Moreover, indicating its key role in maintaining breathing health, high levels of vitamin D were linked to better lung function, even after considering the factors known to influence its levels, such as fat, a seasonal illness like flu and fever, and other chronic diseases. “The findings in this study coupled with recent studies investigating asthma outcomes and use of vitamin D supplements strengthen the proposed mechanistic relationship between vitamin D deficiency and respiratory disease,” the researchers wrote. “There is emerging evidence that increasing levels [of the vitamin] either through lifestyle or supplementation can reduce asthma symptoms and severity among individuals with inadequate levels,” Siobhain Mulrennan, MD, the study’s first author, said in a press release.
Women under the age of 55 showed the highest spread of blood vitamin D deficiency (less than 50 nmol/L). The overall spread was 8 percent. Approximately 11% of respondents were taking vitamin supplements. A debate is still on as to either a deficiency of the vitamin agitates COPD, asthma, or bronchitis, or if the low vitamin levels result from disease or its treatment.
“A follow-up study of these same study participants is currently underway which will allow us to investigate longitudinally the effects of vitamin D levels and its relationship to the development of respiratory illness and associated symptoms, as well as other health outcomes associated with aging,” said Michael Hunter, MD, one of the study’s co-authors. Furthermore, the data and DNA samples collected from the study’s co-authors will be used to assess “the genetic factors that influence vitamin D levels and the relationship to lung function and common respiratory conditions such as asthma, [COPD] and bronchitis,” said Alan James, MD, the study’s senior author.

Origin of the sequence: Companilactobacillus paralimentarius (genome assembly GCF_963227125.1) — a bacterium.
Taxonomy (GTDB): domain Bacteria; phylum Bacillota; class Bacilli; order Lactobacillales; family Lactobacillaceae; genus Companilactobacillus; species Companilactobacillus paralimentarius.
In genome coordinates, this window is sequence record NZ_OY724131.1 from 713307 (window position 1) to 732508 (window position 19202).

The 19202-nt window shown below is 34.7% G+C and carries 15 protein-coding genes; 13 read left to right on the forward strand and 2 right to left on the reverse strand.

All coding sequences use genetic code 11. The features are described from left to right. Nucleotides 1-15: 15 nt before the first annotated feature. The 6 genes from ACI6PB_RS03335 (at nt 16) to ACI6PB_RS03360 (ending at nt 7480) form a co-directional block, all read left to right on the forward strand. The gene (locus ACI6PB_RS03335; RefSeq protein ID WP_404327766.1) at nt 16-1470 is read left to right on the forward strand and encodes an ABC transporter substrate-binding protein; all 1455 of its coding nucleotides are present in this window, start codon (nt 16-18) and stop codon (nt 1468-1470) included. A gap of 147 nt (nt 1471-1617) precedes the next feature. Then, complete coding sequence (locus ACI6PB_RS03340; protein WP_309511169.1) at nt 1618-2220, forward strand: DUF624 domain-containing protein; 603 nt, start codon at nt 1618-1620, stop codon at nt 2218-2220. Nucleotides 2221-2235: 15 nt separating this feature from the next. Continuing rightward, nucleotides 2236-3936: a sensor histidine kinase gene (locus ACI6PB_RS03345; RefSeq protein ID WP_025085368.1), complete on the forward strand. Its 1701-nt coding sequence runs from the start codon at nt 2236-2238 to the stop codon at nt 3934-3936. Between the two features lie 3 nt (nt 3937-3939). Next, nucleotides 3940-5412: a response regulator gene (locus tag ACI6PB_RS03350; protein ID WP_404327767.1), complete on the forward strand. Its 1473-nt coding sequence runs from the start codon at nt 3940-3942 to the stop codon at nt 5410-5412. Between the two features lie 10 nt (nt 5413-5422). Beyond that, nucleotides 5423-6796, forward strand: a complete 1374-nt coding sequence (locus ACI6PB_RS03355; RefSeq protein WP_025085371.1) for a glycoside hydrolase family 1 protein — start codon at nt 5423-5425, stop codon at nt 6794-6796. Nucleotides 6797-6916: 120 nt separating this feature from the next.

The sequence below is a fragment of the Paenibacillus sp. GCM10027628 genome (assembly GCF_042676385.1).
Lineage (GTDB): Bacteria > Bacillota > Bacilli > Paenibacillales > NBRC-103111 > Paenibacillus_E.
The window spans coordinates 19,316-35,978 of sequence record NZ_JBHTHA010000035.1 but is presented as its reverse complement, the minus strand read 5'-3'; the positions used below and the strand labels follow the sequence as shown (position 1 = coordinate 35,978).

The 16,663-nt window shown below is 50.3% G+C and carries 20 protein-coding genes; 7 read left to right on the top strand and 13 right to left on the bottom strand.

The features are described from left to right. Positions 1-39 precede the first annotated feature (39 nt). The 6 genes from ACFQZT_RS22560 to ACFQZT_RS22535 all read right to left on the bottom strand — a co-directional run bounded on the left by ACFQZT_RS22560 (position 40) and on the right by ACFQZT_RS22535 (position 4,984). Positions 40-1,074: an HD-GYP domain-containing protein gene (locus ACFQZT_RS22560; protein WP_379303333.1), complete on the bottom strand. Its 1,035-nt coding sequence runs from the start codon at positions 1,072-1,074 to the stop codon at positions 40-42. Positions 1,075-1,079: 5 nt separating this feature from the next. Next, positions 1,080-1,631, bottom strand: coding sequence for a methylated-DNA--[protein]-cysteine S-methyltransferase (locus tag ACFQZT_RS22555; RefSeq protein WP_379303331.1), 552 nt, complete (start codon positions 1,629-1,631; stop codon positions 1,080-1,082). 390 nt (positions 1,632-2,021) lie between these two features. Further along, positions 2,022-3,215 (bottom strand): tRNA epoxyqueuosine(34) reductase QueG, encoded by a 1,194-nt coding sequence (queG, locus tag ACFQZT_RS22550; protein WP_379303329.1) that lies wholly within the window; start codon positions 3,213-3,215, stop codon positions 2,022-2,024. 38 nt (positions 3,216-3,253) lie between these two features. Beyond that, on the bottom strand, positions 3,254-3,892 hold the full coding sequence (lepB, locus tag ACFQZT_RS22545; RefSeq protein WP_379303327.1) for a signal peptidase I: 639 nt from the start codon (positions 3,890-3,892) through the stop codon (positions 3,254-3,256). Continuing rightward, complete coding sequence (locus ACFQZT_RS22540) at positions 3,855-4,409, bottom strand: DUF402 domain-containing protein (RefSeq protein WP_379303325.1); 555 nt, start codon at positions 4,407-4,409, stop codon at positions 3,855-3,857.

There is no doubt that Vitamin D is essential, and the sun exposure is a simple and easy way to absorb it. However, most people cannot get enough vitamin D from safe sun exposure. That’s why consulting your doctor first is the best choice. The doctors mostly suggest a blood test to find out if you have got a vitamin D deficiency. Then your doctor can advise you about which vitamin D supplement to take and about consuming more vitamin D–enriched foods. You can track your vitamin D intake from the sun exposure, supplements and food by the Sun Index app to make sure your body gets the recommended intake.